Expecting integrity from our politicians

Just why do people vote for the likes of British Prime Minister Boris Johnson?He makes poor judgements, lies and obfuscates, is erratic and is a poor leader.

Yet, he was elected Mayor of London and later leader of the Conservative Party and Prime Minister.

There is no doubting his intelligence and cunning. His skill with words, as befits an Oxford University debater is exceptional.

But are there any principles in the house?

He is quite the charmer — playing the buffoon and likeable rogue.

There is a twinkle in the eye and a tough hide. His hair is rumpled, like his suit, and he carries a few extra kilograms.

He puts on a voice of apparent sincerity and concern.

At first hearing, it seems oh so convincing. Surely, though, the populace sees through that demeanour after so much hogwash and baloney and so many scandals.

But they either fail to do so or choose to ignore the incongruities.

He bounces back, he convinces, he wins support across the spectrum.

Perhaps we do not mind politicians with a few flaws if they do not take themselves too seriously, even if for example — as a recent New Zealand prime minister did — they pull a ponytail or two.

Winston Peters was a master at persuasion with a clever quip and endearing smile, even if the consistency of his policies and positions did not bear much proper scrutiny.

We preferred an acerbic and dangerous Robert Muldoon over a thoughtful Bill Rowling.

We overlook personal qualities, even lack of integrity if policies align.

Why, after all, did Donald Trump win the votes not just of those with badly sunburnt necks but other conservatives?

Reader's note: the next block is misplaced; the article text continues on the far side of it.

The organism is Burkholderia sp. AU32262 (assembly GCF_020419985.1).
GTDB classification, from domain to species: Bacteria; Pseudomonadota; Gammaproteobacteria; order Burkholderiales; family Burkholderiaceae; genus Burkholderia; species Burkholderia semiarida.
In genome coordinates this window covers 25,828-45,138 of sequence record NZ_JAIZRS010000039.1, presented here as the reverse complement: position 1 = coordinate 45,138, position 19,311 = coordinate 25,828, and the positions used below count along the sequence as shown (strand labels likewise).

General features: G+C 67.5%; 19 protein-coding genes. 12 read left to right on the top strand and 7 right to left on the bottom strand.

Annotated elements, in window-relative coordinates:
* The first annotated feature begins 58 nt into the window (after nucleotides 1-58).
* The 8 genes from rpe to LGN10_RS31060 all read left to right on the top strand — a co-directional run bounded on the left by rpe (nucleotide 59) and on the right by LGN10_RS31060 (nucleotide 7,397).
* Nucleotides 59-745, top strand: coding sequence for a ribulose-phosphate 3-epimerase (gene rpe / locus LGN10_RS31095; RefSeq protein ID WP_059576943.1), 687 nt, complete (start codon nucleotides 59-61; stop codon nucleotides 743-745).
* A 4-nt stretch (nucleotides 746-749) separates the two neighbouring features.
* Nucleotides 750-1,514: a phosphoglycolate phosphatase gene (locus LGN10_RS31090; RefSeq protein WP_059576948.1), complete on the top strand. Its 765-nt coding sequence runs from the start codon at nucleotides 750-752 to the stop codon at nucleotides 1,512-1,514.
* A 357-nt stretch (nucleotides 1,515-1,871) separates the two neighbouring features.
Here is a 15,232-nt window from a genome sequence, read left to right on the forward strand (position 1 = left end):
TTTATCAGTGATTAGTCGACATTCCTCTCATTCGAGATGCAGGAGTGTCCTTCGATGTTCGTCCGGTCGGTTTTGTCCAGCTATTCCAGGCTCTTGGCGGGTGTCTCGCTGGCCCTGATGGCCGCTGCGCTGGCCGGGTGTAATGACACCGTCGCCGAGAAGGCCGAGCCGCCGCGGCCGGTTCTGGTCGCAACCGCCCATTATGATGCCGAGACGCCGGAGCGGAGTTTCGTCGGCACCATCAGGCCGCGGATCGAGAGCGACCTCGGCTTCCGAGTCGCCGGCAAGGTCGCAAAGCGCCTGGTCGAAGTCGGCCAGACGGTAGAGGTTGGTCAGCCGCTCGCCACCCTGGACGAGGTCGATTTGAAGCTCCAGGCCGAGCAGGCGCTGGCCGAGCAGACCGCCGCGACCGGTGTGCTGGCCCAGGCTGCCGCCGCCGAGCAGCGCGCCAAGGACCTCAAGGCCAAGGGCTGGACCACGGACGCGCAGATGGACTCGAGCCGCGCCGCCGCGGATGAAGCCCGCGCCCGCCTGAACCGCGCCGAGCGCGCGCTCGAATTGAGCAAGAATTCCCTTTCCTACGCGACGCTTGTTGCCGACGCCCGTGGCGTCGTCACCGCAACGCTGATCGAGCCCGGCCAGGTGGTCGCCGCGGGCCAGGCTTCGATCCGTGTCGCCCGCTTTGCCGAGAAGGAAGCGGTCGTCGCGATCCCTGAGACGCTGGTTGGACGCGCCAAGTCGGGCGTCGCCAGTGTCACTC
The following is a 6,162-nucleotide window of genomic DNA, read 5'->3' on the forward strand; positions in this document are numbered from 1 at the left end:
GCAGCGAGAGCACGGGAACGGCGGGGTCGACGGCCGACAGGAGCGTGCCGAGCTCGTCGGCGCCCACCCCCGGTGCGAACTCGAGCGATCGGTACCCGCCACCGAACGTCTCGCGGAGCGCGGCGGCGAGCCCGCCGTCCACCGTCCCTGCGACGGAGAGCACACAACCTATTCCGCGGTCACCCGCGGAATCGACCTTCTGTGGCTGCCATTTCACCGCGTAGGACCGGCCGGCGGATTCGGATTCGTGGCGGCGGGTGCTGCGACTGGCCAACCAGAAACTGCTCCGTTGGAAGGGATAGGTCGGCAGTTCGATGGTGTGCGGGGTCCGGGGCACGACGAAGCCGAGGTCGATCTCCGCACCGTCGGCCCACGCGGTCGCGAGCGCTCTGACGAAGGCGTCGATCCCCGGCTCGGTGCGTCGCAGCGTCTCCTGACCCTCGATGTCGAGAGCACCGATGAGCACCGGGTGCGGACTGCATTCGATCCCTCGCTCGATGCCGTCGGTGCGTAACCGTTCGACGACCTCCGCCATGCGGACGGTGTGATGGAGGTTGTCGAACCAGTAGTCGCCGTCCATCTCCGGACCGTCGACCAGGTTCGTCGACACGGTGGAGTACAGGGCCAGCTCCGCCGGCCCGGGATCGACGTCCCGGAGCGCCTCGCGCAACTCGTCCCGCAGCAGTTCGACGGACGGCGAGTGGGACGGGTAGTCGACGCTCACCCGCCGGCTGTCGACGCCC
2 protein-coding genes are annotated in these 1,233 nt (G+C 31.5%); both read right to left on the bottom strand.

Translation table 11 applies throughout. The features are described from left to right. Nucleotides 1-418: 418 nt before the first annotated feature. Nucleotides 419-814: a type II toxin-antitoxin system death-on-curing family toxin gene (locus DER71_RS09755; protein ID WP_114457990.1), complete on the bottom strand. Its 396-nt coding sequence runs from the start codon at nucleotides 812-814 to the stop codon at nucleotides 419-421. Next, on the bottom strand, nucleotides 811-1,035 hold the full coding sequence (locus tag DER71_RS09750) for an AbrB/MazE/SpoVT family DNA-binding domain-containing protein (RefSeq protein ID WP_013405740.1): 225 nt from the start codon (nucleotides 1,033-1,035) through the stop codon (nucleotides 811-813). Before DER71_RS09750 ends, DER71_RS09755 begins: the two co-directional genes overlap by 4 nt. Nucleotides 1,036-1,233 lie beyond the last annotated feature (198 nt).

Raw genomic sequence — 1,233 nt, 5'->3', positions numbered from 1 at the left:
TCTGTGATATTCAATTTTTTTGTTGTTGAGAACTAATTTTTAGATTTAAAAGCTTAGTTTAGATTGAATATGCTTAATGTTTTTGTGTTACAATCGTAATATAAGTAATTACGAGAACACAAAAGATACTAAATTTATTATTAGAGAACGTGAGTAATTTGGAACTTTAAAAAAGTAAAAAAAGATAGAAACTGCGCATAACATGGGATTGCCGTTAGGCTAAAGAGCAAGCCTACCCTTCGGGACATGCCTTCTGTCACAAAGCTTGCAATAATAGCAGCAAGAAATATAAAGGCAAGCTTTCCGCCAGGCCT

Why do so many decent citizens support him, or for that matter did they back Adolf Hitler?

We, the people, vote for "hard men" in the likes of the Philippines, Hungary, Poland or Turkey who steadily destroy the very system of democracy on which our governments are based.

The electorate in Italy regularly turns a blind eye to corrupt politicians.

We, the people, accept attitudes and policies against the fundamentals of free speech and free media, whether from the Right or Left.

We, the people, revel in criticising politicians when we could turn the lens on ourselves.

In Mr Johnson’s case, his Conservative colleagues are now seen as compliant in elevating and supporting him.

They, however, do so because he helped them win and retain power.

That is what politicians do.

We, the people, turn to the likes of a Mr Johnson even when his character flaws are so obvious, even when his handling of the pandemic in Britain in its early stages was appallingly bad and can be blamed for many unnecessary deaths.

Mr Johnson is now waist-deep in the muck of a scandal that could well prove his undoing, his participation in parties under lockdown.

While his future as leader is suspended for the moment as Britain awaits the outcome of an inquiry into "partygate", many Conservative MPs have turned against him.

They are reflecting the public’s high dudgeon and therefore their own electoral chances.

How dare, Britons exclaim, Mr Johnson and his mates booze and party while they themselves faithfully and at personal cost adhered to his lockdown rules.

The public also employs their beloved Queen as an understandable prompt for outrage.

She sat alone grieving at Prince Philip’s funeral because indoor gatherings were banned.

The night before, the glasses were tinkling at one of those Dowling Street "parties".

If the ever-tricky Mr Johnson is finally felled by one scandal too many, we say good riddance.

We also, nevertheless, should endeavour to heed the lessons we, again and again, struggle to learn.

It is, in the end, up to us, the voters, to expect integrity from our leaders.



The hair puller of whom you write left, before he could be voted out.

It helps to look at the opposition. He was campaigning against a UK Labour Party with a leader Jeremy Corbyn who had some extreme policy positions, with particular problems around anti semitism. The UK Labour seemed to have disdain for working class voters hence the collapse of the Red Wall seats. UK Labour appear to have shifted back to the centre ground and their support is picking up again. Johnson for all his faults has a diverse cabinet and allocation of key roles. So much so that Rishi Sunak could soon be the UKs first Hindu Prime Minister. UK Labour have never had a female leader.

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